Martin: Hello, everyone. Very nice to be here. Thank you very much, Eric, for the opportunity to be a guest here as well. And yes, I am, in fact, based in Zurich.

Eric: Awesome. Great. Today, we want to talk a little bit about what happened to Google I/O related to the announcement that Googlebot became evergreen, which means that it will be on an ongoing basis on the latest version of Chrome— in this case, Chrome 74, for right now. So, what are some of the things that that means, and what are some of the things that still won’t be supported as a result of this move?

Martin: What it means is that we now support many, many features. I think it’s 1,000 features or so that haven’t been supported beforehand. I think most notably, ES 2015 or ES 6, and onwards. We have now upgraded to a modern version of JavaScript. A lot of language features are now supported by default; a bunch of new web APIs are supported, such as the intersection observer or the web components APIs version, one of which are the stable ones. That being said, there is a bunch of stuff that just doesn’t make sense for Googlebot and that we continue not to support. To give you examples, there is the service worker. We’re not supporting that because users clicking onto your page from the search result might never have been there beforehand. So, it doesn’t make sense for us to run the service worker who is basically caching or which is basically caching data for later visits. We do not support things that have permission requests such as webcam or the geolocation API or push notifications. If those block your content, Googlebot will decline these requests, and if that means that your content doesn’t show up, it means that Googlebot doesn’t see your content either. Those are the most important ones. Also, Googlebot is still stateless. That means we’re still not supporting cookies, session storage, local storage or IndexedDB across page load. So, if you wanna store data in any of these mechanisms, that is possible, but it will be cleared out before the next URL or the next page comes on.

Eric: Got it. There are some other common things that I’ve seen that people do that maybe you could comment on. I’ll give you three. One is putting or having URLs that have hash marks in them and rendering that as separate content. Another one is infinite scroll, and then a third one is links, implemented as <div> tags.

Martin: All of the examples you gave us, we have very good reasons not to implement. The hash URLs—the issue there is that you’re using a hack. The URL protocol was not designed to be used that way. The hash URL— the fragments these bits with a hash in front of them—they are supposed to be a part of the page content and not different kinds of content. Using hash URLs will not be supported still. Using links in things that are not links, like buttons or <div> tags or anything else, would still not be supported because we’re not clicking on things—that’s ridiculously expensive and also a very, very bad accessibility practice. You should definitely use proper links. What was the third one?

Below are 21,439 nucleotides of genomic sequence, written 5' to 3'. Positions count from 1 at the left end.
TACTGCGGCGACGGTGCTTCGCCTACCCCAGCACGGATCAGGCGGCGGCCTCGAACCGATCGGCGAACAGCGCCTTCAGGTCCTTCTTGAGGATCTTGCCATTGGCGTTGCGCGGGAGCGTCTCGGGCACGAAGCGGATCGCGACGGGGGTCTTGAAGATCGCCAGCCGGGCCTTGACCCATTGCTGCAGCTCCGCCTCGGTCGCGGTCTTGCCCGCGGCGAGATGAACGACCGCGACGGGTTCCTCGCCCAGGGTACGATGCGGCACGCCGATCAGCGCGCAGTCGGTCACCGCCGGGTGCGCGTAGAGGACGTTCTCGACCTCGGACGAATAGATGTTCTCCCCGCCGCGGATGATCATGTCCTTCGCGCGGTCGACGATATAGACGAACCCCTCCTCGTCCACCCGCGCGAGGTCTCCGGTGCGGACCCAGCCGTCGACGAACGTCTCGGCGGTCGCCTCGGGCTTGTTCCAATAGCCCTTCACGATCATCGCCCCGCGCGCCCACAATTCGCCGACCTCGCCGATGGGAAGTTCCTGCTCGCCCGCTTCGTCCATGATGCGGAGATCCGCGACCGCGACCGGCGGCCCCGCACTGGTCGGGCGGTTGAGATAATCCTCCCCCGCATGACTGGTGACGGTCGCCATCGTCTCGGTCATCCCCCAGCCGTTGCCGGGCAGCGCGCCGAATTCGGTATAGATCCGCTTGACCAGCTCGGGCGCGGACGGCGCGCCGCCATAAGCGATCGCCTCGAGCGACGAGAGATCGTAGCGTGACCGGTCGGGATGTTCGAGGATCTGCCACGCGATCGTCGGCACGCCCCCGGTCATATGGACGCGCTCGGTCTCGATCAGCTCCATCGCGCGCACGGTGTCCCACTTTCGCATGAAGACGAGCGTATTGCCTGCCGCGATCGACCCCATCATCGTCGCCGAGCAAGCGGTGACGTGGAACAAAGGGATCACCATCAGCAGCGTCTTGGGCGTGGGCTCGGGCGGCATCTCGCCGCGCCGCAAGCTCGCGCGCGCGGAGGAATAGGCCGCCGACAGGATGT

Eric: Infinite scroll.

Martin: Yes, infinite scroll is a different story. Googlebot still doesn’t scroll, but if you’re using techniques such as the Intersection Observer that we are pointing out in our documentation, I highly recommend using that and then you should be fine. You should still test it and we need to update the testing tools at this point. We’re working on that sooner rather than later. But generally speaking, lazy loading and infinite scroll is working better than before.

Eric: One of the things that I believe is still true is that the actual rendering of JavaScript-based content is deferred from the crawl process. So, that also has some impact on sites. Can you talk about that?

Martin: Yes. Absolutely. As you know, we have been talking about this last year as well as this year. Again, we do have render queue. It’s not always easy to figure out when rendering is the culprit or when crawling is the culprit because you don’t see the difference necessarily or that easily. But basically, we are working on removing this separation as well, but there’s nothing to announce at this point. If you have a site that has a high-frequency change of content—let’s say, a news site where news stories may change every couple of minutes—then you are probably well off considering something like server-side rendering or dynamic rendering to get this content seen a little faster. If you are a site like an auction portal, you might want to do the same thing. Basically, if you have lots of pages—and I’m talking about millions—that content basically continuously changes. Then you probably want to consider an alternative to client-side rendering.